I was about to mention how impressively deep it is. It started forming roughly 1 million years ago by erosion due to the ice streams from southern Norway, southwestern Sweden and also from the Baltic sea. Those ice streams were last present during the last ice age I reckon so 12000 years ago, tho i might be wrong about that.

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u/SkiingisFreeing Jun 15 '21

Last glacial maximum was about 25,000 years ago. The big ice streams mostly disintegrated from 20kyrs. 12,000 yrs ago was the Younger Dryas cooling period, where there was some readvances, but not that big.

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u/[deleted] Jun 15 '21

Beleriand / Eriador

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u/hippolyte_pixii Jun 15 '21

This legend or myth or dim memory of some ancient history has always troubled me. In sleep I had the dreadful dream of the ineluctable Wave, either coming out of the quiet sea, or coming in towering over the green inlands. It still occurs occasionally, though now exorcized by writing about it. It always ends by surrender, and I awake gasping out of deep water. I used to draw it or write bad poems about it.

—J.R.R. Tolkien, Letter 257

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u/Quardener Jun 15 '21

Glad I’m not the only one who thought of that

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u/koshgeo Jun 15 '21

Peter Bird, an emeritus geology prof. at UCLA, had some fun with it: http://peterbird.name/pictures/Middle-Earth.jpg

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u/EroticBurrito Jun 15 '21

Tolkien was a medievalist and almost certainly knew the archaeological history of the British & Irish Isles.

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u/Muffer-Nl Jun 15 '21

He was a history professor, he better have known that shit.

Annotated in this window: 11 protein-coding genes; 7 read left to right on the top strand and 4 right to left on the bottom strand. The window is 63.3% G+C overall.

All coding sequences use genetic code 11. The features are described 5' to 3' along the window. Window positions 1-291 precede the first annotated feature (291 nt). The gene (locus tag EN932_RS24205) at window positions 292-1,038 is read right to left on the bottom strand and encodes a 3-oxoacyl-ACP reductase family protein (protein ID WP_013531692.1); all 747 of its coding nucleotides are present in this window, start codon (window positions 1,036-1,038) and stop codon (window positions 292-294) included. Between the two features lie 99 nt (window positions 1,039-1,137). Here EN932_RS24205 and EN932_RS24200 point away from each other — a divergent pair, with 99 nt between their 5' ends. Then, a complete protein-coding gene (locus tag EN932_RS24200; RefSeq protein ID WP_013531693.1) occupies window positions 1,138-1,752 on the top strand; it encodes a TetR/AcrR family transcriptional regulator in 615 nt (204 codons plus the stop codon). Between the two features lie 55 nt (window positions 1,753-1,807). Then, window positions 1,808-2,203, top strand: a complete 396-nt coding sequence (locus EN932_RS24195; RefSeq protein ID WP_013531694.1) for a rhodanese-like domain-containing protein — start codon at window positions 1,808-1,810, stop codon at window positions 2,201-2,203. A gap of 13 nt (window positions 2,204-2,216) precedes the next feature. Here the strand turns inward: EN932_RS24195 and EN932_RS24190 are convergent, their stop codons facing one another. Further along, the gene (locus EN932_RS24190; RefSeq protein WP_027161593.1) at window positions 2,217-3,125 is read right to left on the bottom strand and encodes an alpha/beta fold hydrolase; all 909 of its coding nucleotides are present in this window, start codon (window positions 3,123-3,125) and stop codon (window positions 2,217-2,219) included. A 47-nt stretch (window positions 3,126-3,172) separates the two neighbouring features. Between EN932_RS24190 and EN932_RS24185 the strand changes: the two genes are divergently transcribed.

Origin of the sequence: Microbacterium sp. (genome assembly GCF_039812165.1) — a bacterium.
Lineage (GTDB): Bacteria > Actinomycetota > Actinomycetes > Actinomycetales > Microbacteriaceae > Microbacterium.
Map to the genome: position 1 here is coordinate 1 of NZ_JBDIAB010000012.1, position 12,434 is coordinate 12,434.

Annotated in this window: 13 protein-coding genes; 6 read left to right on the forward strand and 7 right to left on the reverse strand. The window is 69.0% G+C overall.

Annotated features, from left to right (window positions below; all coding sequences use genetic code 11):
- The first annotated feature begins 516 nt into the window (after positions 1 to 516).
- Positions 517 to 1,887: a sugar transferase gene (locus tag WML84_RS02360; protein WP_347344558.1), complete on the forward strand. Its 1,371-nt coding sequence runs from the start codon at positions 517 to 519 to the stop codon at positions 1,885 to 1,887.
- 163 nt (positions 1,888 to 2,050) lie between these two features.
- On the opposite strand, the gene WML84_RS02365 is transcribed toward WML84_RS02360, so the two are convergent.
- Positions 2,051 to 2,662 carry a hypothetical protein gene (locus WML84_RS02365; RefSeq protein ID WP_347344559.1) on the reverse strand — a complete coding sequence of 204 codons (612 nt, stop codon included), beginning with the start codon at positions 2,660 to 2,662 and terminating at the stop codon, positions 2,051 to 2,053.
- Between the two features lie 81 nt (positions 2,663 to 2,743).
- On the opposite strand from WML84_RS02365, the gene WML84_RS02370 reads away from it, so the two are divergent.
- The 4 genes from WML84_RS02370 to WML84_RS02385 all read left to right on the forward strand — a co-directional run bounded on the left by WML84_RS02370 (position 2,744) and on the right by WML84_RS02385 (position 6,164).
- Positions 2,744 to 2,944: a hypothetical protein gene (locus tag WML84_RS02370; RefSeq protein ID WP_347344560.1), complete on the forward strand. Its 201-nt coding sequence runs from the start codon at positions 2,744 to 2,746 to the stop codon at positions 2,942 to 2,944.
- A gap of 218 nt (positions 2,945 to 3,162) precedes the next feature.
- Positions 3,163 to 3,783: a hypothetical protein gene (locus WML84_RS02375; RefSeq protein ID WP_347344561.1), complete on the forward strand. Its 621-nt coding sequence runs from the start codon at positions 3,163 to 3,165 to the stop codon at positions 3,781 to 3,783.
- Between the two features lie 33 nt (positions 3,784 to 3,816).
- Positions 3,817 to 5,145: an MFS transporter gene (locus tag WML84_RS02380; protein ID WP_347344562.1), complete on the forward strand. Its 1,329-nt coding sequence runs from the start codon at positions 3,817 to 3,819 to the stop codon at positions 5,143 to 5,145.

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u/MonsterRider80 Jun 15 '21

So it wasn't melting glaciers, but rather the War of Wrath?

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u/Salty_Pancakes Jun 15 '21

All that wrath was hot. Plus didn't some ding dong chuck a silmaril into the sea? That might have contributed as well.

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u/srmndeep Jun 15 '21

So, Netherlands is basically recovering the Doggerland..

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u/Riadys Jun 15 '21

I'm fascinated by the rivers. Are they based actual data? Can we see the ancient riverbeds at the bottom of the sea? (That would be pretty damn cool.) Or is this more of an artist's interpretation of where there might have been rivers?

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u/TrustMeIAmAGeologist Jun 15 '21

Not necessarily, but we can see where they emptied into the sea (see: porcupine seabight). If we were to go out there and do a crosssection, we could find them pretty well, and I’m sure there’s data from North Sea boring logs, but much of it is likely artistic license.

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u/MadMich Jun 15 '21

Only 8000 years ago as well.

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u/cucumbertree666 Jun 15 '21

Yeah that’s the crazy thing. People always talk in millions of years and often think of how the Earth have changed science the dinosaurs but in reality your entire area would look completely different only a few thousand years ago, let along one million. Especially with erosion and sea level rise, these things can happen surprising quickly.

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u/Sir-Bonesalot Jun 15 '21

Just that little strip of land between Kent and Calais changes the course of British and to an extent European history. I could only imagine the geopolitical situation if just the land from 7000 BC survived.

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u/collinsl02 Jun 15 '21

World history I'd say - everything being interconnected

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u/wilby-scoot Jun 15 '21

ah, doggerland. aka:leeds

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u/beetlemouth Jun 15 '21

Heavy Dutch Breathing Intensifies

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u/Tall-Log-1955 Jun 15 '21

It's crazy what the map was like before brexit

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u/Zouden Jun 15 '21

Doggerland for the doggers!

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u/place909 Jun 15 '21

Amazing to see that the Thames, Rhine, and Seine were tributaries of the same river.

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u/ZoeLaMort Jun 15 '21

Ireland: Fuck, now British people will come on our shores for vacation.

Denmark: no more water, sad Viking noise

Netherlands: I can into land now! GEKOLONISEERD!!

Belgium: belgium

Norway: 🥶🥶🥶🥶

France: evil laugh as now Britain is no longer an island

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u/Roi_Loutre Jun 15 '21